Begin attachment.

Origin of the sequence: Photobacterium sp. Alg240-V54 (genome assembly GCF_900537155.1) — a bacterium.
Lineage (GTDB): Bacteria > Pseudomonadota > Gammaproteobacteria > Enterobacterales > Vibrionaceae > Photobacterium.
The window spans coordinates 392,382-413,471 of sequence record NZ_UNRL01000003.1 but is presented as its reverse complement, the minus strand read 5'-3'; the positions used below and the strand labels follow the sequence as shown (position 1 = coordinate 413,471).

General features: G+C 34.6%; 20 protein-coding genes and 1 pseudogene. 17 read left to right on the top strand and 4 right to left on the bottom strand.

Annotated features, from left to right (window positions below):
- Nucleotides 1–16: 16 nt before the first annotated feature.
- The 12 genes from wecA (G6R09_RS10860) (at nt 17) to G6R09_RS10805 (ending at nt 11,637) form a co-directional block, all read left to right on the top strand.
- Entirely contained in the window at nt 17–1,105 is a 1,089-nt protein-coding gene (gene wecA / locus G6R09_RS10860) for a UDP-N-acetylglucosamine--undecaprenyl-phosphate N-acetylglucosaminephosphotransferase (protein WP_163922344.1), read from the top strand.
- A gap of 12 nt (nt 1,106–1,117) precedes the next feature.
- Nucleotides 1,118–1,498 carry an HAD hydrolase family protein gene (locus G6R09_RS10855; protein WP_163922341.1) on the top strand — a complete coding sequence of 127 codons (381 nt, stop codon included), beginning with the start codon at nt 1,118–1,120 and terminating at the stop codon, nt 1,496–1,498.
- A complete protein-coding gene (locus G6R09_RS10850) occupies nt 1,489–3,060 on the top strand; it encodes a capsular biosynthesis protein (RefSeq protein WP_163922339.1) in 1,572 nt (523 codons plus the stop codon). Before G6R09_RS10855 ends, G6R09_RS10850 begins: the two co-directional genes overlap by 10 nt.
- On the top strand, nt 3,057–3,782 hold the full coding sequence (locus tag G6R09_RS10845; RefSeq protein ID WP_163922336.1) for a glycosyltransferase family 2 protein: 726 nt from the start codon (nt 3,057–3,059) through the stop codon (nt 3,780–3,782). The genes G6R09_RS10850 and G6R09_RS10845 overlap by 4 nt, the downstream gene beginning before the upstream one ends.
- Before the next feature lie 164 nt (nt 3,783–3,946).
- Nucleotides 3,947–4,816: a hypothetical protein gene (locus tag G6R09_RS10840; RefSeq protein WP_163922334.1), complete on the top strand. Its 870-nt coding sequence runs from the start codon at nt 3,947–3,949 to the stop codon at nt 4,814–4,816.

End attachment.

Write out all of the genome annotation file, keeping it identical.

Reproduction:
Origin of the sequence: Photobacterium sp. Alg240-V54 (genome assembly GCF_900537155.1) — a bacterium.
Lineage (GTDB): Bacteria > Pseudomonadota > Gammaproteobacteria > Enterobacterales > Vibrionaceae > Photobacterium.
The window spans coordinates 392,382-413,471 of sequence record NZ_UNRL01000003.1 but is presented as its reverse complement, the minus strand read 5'-3'; the positions used below and the strand labels follow the sequence as shown (position 1 = coordinate 413,471).

General features: G+C 34.6%; 20 protein-coding genes and 1 pseudogene. 17 read left to right on the top strand and 4 right to left on the bottom strand.

Annotated features, from left to right (window positions below):
- Nucleotides 1–16: 16 nt before the first annotated feature.
- The 12 genes from wecA (G6R09_RS10860) (at nt 17) to G6R09_RS10805 (ending at nt 11,637) form a co-directional block, all read left to right on the top strand.
- Entirely contained in the window at nt 17–1,105 is a 1,089-nt protein-coding gene (gene wecA / locus G6R09_RS10860) for a UDP-N-acetylglucosamine--undecaprenyl-phosphate N-acetylglucosaminephosphotransferase (protein WP_163922344.1), read from the top strand.
- A gap of 12 nt (nt 1,106–1,117) precedes the next feature.
- Nucleotides 1,118–1,498 carry an HAD hydrolase family protein gene (locus G6R09_RS10855; protein WP_163922341.1) on the top strand — a complete coding sequence of 127 codons (381 nt, stop codon included), beginning with the start codon at nt 1,118–1,120 and terminating at the stop codon, nt 1,496–1,498.
- A complete protein-coding gene (locus G6R09_RS10850) occupies nt 1,489–3,060 on the top strand; it encodes a capsular biosynthesis protein (RefSeq protein WP_163922339.1) in 1,572 nt (523 codons plus the stop codon). Before G6R09_RS10855 ends, G6R09_RS10850 begins: the two co-directional genes overlap by 10 nt.
- On the top strand, nt 3,057–3,782 hold the full coding sequence (locus tag G6R09_RS10845; RefSeq protein ID WP_163922336.1) for a glycosyltransferase family 2 protein: 726 nt from the start codon (nt 3,057–3,059) through the stop codon (nt 3,780–3,782). The genes G6R09_RS10850 and G6R09_RS10845 overlap by 4 nt, the downstream gene beginning before the upstream one ends.
- Before the next feature lie 164 nt (nt 3,783–3,946).
- Nucleotides 3,947–4,816: a hypothetical protein gene (locus tag G6R09_RS10840; RefSeq protein WP_163922334.1), complete on the top strand. Its 870-nt coding sequence runs from the start codon at nt 3,947–3,949 to the stop codon at nt 4,814–4,816.